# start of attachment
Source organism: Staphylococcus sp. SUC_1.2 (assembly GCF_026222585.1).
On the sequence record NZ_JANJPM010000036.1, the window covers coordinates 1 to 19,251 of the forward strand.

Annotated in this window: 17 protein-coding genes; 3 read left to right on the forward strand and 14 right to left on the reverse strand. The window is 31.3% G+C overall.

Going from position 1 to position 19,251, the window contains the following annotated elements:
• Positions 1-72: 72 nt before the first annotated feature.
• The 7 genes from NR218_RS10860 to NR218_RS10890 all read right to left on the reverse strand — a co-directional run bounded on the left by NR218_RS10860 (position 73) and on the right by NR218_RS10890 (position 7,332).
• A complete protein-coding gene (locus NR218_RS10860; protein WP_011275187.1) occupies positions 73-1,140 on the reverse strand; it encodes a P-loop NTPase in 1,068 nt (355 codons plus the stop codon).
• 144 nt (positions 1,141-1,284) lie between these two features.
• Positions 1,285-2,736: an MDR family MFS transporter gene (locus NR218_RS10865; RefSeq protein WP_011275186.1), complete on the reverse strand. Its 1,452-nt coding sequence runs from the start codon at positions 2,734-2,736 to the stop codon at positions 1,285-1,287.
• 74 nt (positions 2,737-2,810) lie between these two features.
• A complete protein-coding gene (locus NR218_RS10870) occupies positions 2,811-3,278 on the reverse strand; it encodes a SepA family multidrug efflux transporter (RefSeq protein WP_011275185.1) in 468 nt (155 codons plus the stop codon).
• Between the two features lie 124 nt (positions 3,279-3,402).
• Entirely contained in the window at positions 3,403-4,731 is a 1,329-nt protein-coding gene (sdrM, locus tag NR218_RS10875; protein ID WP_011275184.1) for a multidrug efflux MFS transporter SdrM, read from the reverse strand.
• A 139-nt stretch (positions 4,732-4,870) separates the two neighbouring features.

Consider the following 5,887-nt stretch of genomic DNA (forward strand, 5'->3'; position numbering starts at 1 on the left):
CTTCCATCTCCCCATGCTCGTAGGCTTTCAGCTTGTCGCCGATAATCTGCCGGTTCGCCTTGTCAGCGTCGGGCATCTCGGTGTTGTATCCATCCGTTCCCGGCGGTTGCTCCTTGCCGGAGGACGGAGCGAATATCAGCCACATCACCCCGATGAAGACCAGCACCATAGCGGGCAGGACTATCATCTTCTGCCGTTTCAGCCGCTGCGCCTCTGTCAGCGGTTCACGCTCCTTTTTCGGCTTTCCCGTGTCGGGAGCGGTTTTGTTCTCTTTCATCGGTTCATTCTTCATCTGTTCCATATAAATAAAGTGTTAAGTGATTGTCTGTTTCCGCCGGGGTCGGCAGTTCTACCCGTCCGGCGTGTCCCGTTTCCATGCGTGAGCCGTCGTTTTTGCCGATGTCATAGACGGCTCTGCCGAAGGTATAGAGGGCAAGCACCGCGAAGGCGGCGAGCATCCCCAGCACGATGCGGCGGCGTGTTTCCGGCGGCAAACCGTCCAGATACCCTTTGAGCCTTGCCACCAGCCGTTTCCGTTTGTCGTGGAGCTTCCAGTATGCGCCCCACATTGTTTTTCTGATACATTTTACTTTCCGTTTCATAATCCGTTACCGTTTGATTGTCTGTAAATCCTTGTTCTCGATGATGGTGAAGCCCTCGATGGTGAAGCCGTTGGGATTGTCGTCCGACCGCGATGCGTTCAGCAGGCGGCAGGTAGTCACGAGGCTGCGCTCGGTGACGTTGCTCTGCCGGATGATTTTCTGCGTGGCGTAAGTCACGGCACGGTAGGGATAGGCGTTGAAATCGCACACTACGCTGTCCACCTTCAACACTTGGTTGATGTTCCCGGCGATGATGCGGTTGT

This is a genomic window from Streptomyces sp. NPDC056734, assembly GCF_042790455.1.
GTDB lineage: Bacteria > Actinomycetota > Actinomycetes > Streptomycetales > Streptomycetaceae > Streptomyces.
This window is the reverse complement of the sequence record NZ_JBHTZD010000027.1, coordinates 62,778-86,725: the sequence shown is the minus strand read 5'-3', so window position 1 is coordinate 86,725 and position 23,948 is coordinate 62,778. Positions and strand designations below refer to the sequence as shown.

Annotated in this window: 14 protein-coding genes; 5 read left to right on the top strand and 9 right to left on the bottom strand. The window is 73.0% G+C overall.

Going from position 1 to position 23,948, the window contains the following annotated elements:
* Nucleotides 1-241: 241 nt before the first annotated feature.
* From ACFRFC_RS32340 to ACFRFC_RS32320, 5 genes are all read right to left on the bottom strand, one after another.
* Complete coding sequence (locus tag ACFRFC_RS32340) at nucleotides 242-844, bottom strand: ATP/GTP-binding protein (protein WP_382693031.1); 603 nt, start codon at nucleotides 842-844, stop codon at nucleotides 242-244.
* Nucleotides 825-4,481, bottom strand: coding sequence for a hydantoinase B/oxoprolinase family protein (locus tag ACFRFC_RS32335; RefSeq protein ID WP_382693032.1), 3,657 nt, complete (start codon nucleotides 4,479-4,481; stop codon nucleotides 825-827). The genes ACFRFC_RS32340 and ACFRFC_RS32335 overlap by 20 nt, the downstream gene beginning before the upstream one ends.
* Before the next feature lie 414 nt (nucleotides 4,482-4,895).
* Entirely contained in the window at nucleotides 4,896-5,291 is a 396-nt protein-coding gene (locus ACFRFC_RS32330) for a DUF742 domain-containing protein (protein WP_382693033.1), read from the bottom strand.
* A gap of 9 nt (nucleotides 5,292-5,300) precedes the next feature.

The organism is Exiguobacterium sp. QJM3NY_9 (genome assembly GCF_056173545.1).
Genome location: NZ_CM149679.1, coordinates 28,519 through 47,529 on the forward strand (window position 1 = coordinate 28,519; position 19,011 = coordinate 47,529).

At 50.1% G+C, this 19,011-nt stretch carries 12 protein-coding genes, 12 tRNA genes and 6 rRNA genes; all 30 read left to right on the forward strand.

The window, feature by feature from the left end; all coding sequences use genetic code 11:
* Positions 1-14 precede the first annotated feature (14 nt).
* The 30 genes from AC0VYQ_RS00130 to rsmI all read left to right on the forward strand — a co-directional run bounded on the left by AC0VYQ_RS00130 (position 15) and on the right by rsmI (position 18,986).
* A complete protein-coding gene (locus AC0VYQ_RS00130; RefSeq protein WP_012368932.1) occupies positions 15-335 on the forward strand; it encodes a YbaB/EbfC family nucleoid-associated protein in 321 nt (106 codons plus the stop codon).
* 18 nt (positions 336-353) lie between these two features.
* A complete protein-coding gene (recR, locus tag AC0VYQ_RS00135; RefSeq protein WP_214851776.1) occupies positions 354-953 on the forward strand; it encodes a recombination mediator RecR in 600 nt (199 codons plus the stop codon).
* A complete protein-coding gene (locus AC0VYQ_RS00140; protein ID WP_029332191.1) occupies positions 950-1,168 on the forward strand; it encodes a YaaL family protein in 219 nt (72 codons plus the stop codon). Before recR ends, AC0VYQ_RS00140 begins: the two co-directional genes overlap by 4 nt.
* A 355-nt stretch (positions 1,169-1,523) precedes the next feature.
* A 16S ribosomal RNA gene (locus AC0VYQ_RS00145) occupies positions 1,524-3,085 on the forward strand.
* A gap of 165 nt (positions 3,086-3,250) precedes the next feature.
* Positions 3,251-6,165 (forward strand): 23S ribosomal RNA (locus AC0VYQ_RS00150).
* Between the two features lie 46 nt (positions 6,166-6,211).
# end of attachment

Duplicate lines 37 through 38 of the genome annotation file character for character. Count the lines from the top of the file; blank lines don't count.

* A complete protein-coding gene (recR, locus tag AC0VYQ_RS00135; RefSeq protein WP_214851776.1) occupies positions 354-953 on the forward strand; it encodes a recombination mediator RecR in 600 nt (199 codons plus the stop codon).
* A complete protein-coding gene (locus AC0VYQ_RS00140; protein ID WP_029332191.1) occupies positions 950-1,168 on the forward strand; it encodes a YaaL family protein in 219 nt (72 codons plus the stop codon). Before recR ends, AC0VYQ_RS00140 begins: the two co-directional genes overlap by 4 nt.